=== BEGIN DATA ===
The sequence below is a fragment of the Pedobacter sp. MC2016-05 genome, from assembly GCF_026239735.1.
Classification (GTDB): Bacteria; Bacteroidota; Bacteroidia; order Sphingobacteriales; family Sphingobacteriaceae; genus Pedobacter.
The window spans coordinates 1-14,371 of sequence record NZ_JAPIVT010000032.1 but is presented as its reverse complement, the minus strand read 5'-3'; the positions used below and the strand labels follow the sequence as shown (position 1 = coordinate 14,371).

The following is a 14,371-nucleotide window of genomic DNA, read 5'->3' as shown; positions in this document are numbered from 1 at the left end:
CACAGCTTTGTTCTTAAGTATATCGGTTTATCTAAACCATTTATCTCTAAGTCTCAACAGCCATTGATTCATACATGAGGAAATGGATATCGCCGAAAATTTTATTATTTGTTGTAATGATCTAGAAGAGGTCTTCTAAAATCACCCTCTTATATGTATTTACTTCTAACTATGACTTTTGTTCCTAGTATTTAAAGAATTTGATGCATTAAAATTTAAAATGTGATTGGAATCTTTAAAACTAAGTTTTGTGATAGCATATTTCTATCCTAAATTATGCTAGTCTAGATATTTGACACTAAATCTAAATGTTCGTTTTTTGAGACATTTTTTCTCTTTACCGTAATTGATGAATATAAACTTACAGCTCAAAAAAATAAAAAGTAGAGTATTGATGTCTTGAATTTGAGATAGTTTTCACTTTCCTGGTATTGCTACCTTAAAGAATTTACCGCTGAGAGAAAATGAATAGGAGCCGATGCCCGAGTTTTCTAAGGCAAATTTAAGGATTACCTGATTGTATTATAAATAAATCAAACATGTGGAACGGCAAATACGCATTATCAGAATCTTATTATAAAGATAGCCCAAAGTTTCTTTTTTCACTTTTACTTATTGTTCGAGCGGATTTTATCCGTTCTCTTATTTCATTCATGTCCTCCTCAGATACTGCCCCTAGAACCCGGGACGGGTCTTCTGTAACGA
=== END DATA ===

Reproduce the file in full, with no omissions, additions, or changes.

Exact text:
The sequence below is a fragment of the Pedobacter sp. MC2016-05 genome, from assembly GCF_026239735.1.
Classification (GTDB): Bacteria; Bacteroidota; Bacteroidia; order Sphingobacteriales; family Sphingobacteriaceae; genus Pedobacter.
The window spans coordinates 1-14,371 of sequence record NZ_JAPIVT010000032.1 but is presented as its reverse complement, the minus strand read 5'-3'; the positions used below and the strand labels follow the sequence as shown (position 1 = coordinate 14,371).

The following is a 14,371-nucleotide window of genomic DNA, read 5'->3' as shown; positions in this document are numbered from 1 at the left end:
CACAGCTTTGTTCTTAAGTATATCGGTTTATCTAAACCATTTATCTCTAAGTCTCAACAGCCATTGATTCATACATGAGGAAATGGATATCGCCGAAAATTTTATTATTTGTTGTAATGATCTAGAAGAGGTCTTCTAAAATCACCCTCTTATATGTATTTACTTCTAACTATGACTTTTGTTCCTAGTATTTAAAGAATTTGATGCATTAAAATTTAAAATGTGATTGGAATCTTTAAAACTAAGTTTTGTGATAGCATATTTCTATCCTAAATTATGCTAGTCTAGATATTTGACACTAAATCTAAATGTTCGTTTTTTGAGACATTTTTTCTCTTTACCGTAATTGATGAATATAAACTTACAGCTCAAAAAAATAAAAAGTAGAGTATTGATGTCTTGAATTTGAGATAGTTTTCACTTTCCTGGTATTGCTACCTTAAAGAATTTACCGCTGAGAGAAAATGAATAGGAGCCGATGCCCGAGTTTTCTAAGGCAAATTTAAGGATTACCTGATTGTATTATAAATAAATCAAACATGTGGAACGGCAAATACGCATTATCAGAATCTTATTATAAAGATAGCCCAAAGTTTCTTTTTTCACTTTTACTTATTGTTCGAGCGGATTTTATCCGTTCTCTTATTTCATTCATGTCCTCCTCAGATACTGCCCCTAGAACCCGGGACGGGTCTTCTGTAACGA